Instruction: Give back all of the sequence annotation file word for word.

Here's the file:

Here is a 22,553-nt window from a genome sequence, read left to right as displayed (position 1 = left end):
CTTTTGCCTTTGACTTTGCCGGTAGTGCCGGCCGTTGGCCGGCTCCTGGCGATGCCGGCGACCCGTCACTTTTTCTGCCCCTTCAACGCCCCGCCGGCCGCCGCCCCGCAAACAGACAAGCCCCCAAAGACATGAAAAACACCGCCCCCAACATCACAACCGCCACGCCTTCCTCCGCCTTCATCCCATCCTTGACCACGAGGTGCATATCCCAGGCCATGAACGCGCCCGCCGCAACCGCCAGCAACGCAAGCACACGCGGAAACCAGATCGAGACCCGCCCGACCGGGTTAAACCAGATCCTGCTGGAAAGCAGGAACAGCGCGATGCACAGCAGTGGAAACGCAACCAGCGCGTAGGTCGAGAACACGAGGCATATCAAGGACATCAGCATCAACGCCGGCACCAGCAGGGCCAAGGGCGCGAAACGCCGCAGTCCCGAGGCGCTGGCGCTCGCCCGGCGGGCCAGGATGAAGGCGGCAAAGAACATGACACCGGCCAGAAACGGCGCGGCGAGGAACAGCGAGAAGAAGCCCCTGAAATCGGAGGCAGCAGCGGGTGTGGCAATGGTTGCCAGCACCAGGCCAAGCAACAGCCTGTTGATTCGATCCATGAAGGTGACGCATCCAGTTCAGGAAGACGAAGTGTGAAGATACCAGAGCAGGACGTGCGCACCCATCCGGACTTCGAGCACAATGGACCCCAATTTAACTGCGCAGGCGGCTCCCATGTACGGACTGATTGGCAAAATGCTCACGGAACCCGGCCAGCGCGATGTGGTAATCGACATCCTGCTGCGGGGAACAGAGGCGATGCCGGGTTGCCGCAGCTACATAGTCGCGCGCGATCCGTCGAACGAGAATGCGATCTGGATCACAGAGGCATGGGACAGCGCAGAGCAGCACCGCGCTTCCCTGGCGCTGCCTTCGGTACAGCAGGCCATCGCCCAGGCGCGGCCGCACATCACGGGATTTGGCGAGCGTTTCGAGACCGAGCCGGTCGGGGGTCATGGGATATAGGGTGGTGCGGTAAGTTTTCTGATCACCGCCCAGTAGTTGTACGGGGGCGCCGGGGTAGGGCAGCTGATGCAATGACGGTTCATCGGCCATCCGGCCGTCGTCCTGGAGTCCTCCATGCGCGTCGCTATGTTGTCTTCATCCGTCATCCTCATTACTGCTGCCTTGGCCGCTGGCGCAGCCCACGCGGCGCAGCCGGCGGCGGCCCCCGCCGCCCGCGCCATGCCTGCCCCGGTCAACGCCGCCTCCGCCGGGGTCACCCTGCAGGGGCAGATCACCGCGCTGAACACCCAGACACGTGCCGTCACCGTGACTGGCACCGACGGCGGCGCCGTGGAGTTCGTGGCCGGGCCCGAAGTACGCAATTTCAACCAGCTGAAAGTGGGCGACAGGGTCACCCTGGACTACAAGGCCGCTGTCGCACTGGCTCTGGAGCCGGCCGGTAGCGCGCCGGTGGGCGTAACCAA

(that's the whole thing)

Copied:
Here is a 22,553-nt window from a genome sequence, read left to right as displayed (position 1 = left end):
CTTTTGCCTTTGACTTTGCCGGTAGTGCCGGCCGTTGGCCGGCTCCTGGCGATGCCGGCGACCCGTCACTTTTTCTGCCCCTTCAACGCCCCGCCGGCCGCCGCCCCGCAAACAGACAAGCCCCCAAAGACATGAAAAACACCGCCCCCAACATCACAACCGCCACGCCTTCCTCCGCCTTCATCCCATCCTTGACCACGAGGTGCATATCCCAGGCCATGAACGCGCCCGCCGCAACCGCCAGCAACGCAAGCACACGCGGAAACCAGATCGAGACCCGCCCGACCGGGTTAAACCAGATCCTGCTGGAAAGCAGGAACAGCGCGATGCACAGCAGTGGAAACGCAACCAGCGCGTAGGTCGAGAACACGAGGCATATCAAGGACATCAGCATCAACGCCGGCACCAGCAGGGCCAAGGGCGCGAAACGCCGCAGTCCCGAGGCGCTGGCGCTCGCCCGGCGGGCCAGGATGAAGGCGGCAAAGAACATGACACCGGCCAGAAACGGCGCGGCGAGGAACAGCGAGAAGAAGCCCCTGAAATCGGAGGCAGCAGCGGGTGTGGCAATGGTTGCCAGCACCAGGCCAAGCAACAGCCTGTTGATTCGATCCATGAAGGTGACGCATCCAGTTCAGGAAGACGAAGTGTGAAGATACCAGAGCAGGACGTGCGCACCCATCCGGACTTCGAGCACAATGGACCCCAATTTAACTGCGCAGGCGGCTCCCATGTACGGACTGATTGGCAAAATGCTCACGGAACCCGGCCAGCGCGATGTGGTAATCGACATCCTGCTGCGGGGAACAGAGGCGATGCCGGGTTGCCGCAGCTACATAGTCGCGCGCGATCCGTCGAACGAGAATGCGATCTGGATCACAGAGGCATGGGACAGCGCAGAGCAGCACCGCGCTTCCCTGGCGCTGCCTTCGGTACAGCAGGCCATCGCCCAGGCGCGGCCGCACATCACGGGATTTGGCGAGCGTTTCGAGACCGAGCCGGTCGGGGGTCATGGGATATAGGGTGGTGCGGTAAGTTTTCTGATCACCGCCCAGTAGTTGTACGGGGGCGCCGGGGTAGGGCAGCTGATGCAATGACGGTTCATCGGCCATCCGGCCGTCGTCCTGGAGTCCTCCATGCGCGTCGCTATGTTGTCTTCATCCGTCATCCTCATTACTGCTGCCTTGGCCGCTGGCGCAGCCCACGCGGCGCAGCCGGCGGCGGCCCCCGCCGCCCGCGCCATGCCTGCCCCGGTCAACGCCGCCTCCGCCGGGGTCACCCTGCAGGGGCAGATCACCGCGCTGAACACCCAGACACGTGCCGTCACCGTGACTGGCACCGACGGCGGCGCCGTGGAGTTCGTGGCCGGGCCCGAAGTACGCAATTTCAACCAGCTGAAAGTGGGCGACAGGGTCACCCTGGACTACAAGGCCGCTGTCGCACTGGCTCTGGAGCCGGCCGGTAGCGCGCCGGTGGGCGTAACCAA